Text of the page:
I was waiting for bikebob to respond to my thread. I always dig the zen like replies (although this one could almost be a haiku) which take me a while to puzzle through, .

  12. #12
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    Note added on December 17. I forgot to mention below that all my AA and AAA batteries are rechargeable. But if I do not have access to a power outlet, I can as a last resort buy non-rechargeable batteries.

    Original post below:

    I usually try to carry enough batteries to last a week. Last tour:
    - camera, rechargeable Li Ion batteries, carried five but I think I could have gotten by with three.
    - android tablet (7 inch), usually it was turned off but used it where I had wifi for e-mail and weather.
    - tail lights (2), 2 AAA batteries.
    - headlight (for bike), but never used it since my tour was mostly in June. 3AAA batteries.
    - headlamp (for my head), 3 AAA batteries.
    - GPS, Garmin Vista black and white, 2 AA batteries. This was where most of my battery charging was.
    - cell phone, old flip phone, dedicated charger, does not use USB. I left it off the entire trip.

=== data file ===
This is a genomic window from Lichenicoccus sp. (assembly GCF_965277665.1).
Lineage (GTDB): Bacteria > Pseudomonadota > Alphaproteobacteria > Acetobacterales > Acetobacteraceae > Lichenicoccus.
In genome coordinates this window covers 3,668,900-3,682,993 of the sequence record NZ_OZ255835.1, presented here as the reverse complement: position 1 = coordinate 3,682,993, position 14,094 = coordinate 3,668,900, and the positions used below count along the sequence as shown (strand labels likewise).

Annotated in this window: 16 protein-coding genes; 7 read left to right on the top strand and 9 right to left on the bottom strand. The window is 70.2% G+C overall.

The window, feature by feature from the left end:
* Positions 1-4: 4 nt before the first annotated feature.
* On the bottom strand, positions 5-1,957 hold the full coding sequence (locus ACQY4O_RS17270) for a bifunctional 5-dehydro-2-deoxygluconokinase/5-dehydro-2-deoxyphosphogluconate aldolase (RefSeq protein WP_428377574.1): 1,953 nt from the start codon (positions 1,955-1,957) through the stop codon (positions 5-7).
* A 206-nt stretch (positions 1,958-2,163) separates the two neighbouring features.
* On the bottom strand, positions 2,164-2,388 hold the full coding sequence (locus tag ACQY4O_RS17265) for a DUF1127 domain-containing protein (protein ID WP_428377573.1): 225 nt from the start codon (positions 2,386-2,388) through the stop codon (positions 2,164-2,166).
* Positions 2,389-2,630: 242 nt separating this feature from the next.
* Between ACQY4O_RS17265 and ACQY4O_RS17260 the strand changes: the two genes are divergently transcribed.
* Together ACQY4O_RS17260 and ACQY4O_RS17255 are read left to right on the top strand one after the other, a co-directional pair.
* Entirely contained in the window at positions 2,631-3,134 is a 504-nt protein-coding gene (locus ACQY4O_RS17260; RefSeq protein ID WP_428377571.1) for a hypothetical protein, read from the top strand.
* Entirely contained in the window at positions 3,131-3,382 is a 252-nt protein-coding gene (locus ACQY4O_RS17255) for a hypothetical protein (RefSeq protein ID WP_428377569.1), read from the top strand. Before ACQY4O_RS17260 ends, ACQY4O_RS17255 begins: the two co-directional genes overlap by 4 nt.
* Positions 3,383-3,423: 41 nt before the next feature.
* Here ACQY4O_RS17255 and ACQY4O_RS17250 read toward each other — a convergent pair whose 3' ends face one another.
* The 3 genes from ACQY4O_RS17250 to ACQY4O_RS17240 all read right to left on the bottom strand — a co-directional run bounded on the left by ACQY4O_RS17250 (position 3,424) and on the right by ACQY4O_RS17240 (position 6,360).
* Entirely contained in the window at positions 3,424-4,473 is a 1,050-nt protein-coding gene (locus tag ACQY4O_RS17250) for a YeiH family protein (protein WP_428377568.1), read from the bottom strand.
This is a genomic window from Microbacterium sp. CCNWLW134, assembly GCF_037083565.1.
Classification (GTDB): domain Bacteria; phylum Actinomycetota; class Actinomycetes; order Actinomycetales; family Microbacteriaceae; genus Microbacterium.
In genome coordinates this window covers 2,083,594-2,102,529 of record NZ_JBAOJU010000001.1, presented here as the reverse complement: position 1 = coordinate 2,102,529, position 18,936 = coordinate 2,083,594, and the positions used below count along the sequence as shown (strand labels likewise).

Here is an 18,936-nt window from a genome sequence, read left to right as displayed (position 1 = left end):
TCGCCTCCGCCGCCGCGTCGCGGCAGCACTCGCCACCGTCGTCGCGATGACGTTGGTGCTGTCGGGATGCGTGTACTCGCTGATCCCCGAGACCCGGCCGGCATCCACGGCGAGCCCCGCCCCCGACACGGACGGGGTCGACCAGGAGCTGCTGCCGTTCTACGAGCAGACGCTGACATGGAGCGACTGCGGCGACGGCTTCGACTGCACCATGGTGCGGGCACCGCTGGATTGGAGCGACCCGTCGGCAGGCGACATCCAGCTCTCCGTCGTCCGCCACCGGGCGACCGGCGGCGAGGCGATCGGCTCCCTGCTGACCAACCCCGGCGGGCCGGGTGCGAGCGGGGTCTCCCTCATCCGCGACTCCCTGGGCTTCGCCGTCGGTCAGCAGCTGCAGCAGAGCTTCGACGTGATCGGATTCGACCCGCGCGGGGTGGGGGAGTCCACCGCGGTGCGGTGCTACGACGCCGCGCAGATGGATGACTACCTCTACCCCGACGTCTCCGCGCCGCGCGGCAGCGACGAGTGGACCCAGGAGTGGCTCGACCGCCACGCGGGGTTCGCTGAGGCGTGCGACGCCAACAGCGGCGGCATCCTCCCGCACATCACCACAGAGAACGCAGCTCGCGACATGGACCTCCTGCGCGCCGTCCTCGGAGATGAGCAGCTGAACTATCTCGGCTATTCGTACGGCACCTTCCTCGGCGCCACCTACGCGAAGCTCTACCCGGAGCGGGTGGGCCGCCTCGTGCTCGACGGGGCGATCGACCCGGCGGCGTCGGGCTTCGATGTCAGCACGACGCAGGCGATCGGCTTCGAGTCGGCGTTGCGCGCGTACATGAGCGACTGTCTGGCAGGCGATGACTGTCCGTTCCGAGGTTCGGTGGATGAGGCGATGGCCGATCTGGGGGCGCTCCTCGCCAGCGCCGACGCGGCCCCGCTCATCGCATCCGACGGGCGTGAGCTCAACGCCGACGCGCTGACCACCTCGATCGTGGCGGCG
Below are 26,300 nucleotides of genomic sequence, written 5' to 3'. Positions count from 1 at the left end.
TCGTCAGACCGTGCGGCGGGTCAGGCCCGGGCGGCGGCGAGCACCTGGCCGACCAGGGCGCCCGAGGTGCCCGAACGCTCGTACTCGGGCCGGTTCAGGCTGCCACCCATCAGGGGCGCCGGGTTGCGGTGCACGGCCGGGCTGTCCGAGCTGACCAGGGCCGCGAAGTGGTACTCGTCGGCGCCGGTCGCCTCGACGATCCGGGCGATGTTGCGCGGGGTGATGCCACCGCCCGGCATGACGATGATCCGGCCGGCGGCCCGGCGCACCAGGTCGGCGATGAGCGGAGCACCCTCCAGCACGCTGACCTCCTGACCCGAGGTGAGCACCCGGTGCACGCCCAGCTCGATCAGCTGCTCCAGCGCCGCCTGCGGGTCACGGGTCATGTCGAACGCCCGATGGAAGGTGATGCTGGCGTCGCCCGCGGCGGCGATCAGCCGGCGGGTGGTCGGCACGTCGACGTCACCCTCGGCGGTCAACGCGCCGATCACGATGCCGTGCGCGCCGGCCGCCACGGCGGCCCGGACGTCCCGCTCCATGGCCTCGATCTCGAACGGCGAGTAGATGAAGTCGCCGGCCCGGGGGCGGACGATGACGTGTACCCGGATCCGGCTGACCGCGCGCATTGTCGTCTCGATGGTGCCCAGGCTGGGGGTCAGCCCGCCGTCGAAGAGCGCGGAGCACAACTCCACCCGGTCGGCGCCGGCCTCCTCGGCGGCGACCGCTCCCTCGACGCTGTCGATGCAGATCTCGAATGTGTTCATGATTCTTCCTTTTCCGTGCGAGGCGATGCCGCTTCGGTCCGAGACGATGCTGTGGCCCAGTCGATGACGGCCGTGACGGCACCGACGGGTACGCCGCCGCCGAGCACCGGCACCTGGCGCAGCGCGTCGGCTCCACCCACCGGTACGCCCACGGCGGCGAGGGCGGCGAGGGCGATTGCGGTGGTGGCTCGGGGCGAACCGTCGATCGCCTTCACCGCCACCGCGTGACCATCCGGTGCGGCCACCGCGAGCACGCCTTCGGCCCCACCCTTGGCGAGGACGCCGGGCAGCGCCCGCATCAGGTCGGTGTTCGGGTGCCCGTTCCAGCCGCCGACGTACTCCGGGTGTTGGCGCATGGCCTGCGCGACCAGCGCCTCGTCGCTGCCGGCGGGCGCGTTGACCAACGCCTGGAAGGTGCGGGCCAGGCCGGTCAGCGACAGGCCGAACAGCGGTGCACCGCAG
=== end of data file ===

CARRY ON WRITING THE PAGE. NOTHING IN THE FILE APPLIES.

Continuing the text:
My tablet, I occasionally plugged into an outlet if I was in a restaurant that had an empty table near an outlet when I arrived. Most of my wifi access was in restaurants. Have no data plan.

    The photo of an outlet at a empty campsite that was near the hiker biker site I was in I had:
    - one AA and AAA recharger loaded up with AA batteries.
    - USB charger, my tablet (not shown) was plugged into it.
    - Li Ion charger, it also had a USB charger port on it. This was charging my camera battery.
    - 3 into 1 adapter that allowed me to plug all of these things into one outlet.

    20IMGP1167.jpg

    I have a dynohub on a 26 inch wheel, but on that tour I used a 700c bike, thus could not use the dynohub to charge on the road.